Skip to comments.Thousands of spiders blanket Australian farm after escaping flood
Posted on 03/07/2012 5:27:55 PM PST by Clintonfatigued
Thousands of normally solitary wolf spiders have blanketed an Australian farm after fleeing a rising flood.
Reuters reports that the flooding has forced more than 8,000 Australian (human) residents from their homes in the city of Wagga Wagga in New South Wales. But for every temporarily displaced person, it appears several spiders have moved in to fill the void.
"What we've seen here is a type of wolf spider," Owen Seeman, an arachnid expert at Queensland Museum, told Reuters. "They are trying to hide away (from the waters)."
The Australian Museum's entomology collections manager Graham Milledge told Reuters that there's even a term for the phenomenon, "ballooning," and that it is typical behavior for spiders forced to escape rising waters.
You can watch a video here of researchers on the hunt for ballooning spiders from the safety of a hot air balloon.
A dog casually walks through the ballooning spider webs (Daniel Munoz/Reuters)Thankfully for local residents, the occupying arachnids are not likely to set up permanent residence, a la the 1977 William Shatner clunker "Kingdom of the Spiders." Weather reports say the flood waters in Wagga Wagga have begun receding, meaning that locals will soon be returning to their homes and the wolf spiders will also be returning to their natural underground habitats.
And it turns out the spiders are actually doing quite a bit of good while setting up shop above ground. The spiders are feasting on mosquitoes and other insect populations that have boomed with the increased moisture brought about by the rising waters.
"The amount of mosquitoes around would be incredible because of all this water," Taronga Zoo spider keeper Brett Finlayson told the Sydney Morning Herald. "The spiders don't pose any harm at all. They are doing us a favor. They are actually helping us out."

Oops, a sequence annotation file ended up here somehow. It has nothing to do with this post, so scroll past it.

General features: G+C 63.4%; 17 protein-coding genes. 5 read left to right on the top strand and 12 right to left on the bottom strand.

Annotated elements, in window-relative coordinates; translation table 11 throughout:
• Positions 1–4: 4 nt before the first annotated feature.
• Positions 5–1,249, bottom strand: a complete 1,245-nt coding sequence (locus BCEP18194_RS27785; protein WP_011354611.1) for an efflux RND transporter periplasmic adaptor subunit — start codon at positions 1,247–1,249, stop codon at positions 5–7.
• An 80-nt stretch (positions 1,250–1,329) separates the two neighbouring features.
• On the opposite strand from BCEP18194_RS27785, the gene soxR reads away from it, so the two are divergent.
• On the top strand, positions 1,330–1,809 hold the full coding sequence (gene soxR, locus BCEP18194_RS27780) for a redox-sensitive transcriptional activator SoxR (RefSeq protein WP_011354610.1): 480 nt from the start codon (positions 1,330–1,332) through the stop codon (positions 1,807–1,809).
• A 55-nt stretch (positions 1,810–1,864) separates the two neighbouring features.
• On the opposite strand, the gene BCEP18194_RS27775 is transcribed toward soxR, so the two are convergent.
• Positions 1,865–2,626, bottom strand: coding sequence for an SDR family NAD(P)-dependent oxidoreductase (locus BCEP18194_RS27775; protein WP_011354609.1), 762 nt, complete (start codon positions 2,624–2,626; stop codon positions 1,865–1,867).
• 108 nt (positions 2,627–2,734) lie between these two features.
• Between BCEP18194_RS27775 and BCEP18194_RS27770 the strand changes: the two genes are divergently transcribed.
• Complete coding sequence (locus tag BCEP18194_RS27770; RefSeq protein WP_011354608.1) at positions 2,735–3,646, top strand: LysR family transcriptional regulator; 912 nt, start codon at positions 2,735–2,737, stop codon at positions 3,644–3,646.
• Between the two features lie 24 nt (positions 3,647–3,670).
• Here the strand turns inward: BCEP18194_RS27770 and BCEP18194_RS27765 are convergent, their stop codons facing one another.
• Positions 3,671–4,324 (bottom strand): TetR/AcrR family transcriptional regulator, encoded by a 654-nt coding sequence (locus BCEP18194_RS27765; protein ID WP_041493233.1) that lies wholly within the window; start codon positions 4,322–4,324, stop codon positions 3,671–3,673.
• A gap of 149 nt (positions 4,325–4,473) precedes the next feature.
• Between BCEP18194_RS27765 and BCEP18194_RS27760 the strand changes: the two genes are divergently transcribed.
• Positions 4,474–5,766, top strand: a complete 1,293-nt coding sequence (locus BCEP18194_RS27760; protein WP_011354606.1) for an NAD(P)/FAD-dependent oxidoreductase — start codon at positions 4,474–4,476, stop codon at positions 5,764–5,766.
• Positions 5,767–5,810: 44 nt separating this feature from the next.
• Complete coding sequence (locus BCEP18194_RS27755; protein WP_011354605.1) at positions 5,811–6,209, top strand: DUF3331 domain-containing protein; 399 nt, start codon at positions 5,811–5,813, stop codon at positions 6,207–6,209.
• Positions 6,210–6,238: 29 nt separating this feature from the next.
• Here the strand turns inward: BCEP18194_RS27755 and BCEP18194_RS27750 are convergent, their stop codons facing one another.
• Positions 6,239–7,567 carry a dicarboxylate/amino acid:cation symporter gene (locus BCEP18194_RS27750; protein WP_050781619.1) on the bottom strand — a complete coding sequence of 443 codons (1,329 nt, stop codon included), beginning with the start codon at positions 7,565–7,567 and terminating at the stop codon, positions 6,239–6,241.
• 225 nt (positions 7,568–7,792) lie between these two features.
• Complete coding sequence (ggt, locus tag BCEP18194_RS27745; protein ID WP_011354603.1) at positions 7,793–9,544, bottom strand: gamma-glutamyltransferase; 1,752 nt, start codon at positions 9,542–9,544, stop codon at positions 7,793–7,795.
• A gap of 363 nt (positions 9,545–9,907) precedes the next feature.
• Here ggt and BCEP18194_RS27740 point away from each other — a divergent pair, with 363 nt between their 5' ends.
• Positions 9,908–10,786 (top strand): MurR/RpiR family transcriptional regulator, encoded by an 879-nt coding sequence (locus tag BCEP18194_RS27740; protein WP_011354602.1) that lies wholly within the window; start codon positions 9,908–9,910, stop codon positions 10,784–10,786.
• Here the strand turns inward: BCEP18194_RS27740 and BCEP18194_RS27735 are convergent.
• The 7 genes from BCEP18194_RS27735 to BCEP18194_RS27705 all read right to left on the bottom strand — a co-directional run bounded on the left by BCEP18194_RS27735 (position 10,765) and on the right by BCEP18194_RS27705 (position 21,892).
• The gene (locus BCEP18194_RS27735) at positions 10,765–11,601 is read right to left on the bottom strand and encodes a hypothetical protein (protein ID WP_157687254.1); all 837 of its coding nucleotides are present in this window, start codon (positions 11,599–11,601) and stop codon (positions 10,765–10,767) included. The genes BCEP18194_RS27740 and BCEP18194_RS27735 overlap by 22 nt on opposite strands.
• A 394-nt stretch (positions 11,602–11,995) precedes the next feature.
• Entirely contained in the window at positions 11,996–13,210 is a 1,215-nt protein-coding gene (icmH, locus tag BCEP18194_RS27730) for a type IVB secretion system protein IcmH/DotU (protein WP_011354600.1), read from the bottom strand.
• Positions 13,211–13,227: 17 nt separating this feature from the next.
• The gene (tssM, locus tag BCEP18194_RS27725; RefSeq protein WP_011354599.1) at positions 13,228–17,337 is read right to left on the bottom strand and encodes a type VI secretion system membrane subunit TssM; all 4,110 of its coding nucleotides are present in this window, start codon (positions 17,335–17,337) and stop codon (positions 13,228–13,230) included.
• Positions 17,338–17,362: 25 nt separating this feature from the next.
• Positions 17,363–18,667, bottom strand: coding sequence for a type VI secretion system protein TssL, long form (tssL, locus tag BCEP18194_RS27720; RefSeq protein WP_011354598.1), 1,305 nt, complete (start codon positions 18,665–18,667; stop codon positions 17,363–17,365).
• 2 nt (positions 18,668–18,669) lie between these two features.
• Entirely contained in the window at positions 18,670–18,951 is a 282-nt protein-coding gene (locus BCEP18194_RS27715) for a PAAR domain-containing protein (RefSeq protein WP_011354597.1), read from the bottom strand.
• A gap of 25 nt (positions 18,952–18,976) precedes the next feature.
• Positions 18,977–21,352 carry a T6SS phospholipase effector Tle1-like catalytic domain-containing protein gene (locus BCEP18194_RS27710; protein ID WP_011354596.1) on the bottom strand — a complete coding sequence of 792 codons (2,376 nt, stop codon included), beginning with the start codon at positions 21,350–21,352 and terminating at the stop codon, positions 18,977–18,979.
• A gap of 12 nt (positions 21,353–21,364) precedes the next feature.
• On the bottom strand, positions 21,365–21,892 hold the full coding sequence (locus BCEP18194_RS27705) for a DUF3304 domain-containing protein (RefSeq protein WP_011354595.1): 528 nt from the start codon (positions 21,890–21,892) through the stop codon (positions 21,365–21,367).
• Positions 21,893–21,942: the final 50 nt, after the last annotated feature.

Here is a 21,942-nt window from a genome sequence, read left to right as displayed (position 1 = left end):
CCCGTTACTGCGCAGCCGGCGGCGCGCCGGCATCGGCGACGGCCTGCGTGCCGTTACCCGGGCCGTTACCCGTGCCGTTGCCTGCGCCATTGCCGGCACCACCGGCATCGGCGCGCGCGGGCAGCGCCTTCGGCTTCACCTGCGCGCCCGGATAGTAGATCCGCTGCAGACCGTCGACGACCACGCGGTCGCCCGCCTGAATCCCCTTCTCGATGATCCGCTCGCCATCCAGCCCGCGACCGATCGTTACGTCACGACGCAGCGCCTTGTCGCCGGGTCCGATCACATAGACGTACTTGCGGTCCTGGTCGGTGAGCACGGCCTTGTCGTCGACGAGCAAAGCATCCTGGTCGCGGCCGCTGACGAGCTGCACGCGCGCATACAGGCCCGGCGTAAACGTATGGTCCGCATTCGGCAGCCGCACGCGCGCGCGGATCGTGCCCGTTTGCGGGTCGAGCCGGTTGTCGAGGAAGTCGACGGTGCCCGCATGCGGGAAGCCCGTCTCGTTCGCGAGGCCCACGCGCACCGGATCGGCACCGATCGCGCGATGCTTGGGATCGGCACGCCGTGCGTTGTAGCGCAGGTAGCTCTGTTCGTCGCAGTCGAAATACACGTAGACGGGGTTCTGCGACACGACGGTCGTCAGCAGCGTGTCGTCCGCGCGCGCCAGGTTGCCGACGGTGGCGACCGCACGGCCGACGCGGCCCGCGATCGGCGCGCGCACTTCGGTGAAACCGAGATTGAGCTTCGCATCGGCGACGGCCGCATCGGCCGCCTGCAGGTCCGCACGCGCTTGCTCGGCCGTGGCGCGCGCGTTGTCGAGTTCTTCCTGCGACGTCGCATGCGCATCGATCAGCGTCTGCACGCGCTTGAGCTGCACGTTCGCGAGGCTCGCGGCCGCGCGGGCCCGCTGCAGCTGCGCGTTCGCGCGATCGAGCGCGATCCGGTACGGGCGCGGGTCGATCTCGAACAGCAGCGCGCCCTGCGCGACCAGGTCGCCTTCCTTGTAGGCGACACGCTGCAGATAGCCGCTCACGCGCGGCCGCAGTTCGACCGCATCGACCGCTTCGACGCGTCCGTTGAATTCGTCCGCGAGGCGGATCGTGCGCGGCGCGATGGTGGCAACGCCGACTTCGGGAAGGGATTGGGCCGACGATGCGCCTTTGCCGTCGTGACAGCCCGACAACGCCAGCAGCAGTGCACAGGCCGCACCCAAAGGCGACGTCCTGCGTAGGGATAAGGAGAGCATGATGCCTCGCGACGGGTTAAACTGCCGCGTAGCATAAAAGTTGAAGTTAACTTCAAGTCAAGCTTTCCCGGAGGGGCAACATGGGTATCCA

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Yeah, I was referring to the spiders I know about in CO. I’ve heard about the brown recluse. I saw a show about a little girl that was bit on a playground and was dead soon after.
They aren’t deadly to an adult, but a bite will guarantee a few really miserable days. The bite itself is quite painful. There is persistent pain at the site for a while along with generalized muscle cramps/spasm and feeling terrible. I wouldn’t mess with it.
I was taught in medical school we do not have brown recluse here in Colorado. Having said that I have seen 1 or 2 bites in the last 25 years of practice that would fit the description. But at least we don’t have fire ants!
Me too. My mom said I was standing in a pile of fire ants as a toddler in Alabama getting bit all over. I know Colorado has some things that will get you here too, but we are not like the south as far as bugs, etc. My parents had a dog in Alabama and my mom said the poor thing was covered with ticks all the time and most likely eventually died from that. I do have to say that last year was really bad for mosquitoes here in Aurora though.
Brown Recluse spiders swarm all over my body every night.
Thanks to our highly mobile society lots of critters, especially small ones like bugs, have expanded their ranges considerably.
I agree with you about Black Widows, they don't worry me much because they are so shy. I spent a couple of weeks at a friend's house in NM and had to sleep in an unfinished room. There was a big Black Widow living under the drywall about six feet from where I slept on the floor. There was no baseboard so it was open at the bottom. When I would come into the room it would run up under the drywall. After a while it would come back out to sit in its web. I had no fear that it would bother me. The last thing it would ever do is venture away from its web.
That's what I've heard too. Someone may be moving here from MO say and transport a recluse or other in their belongings.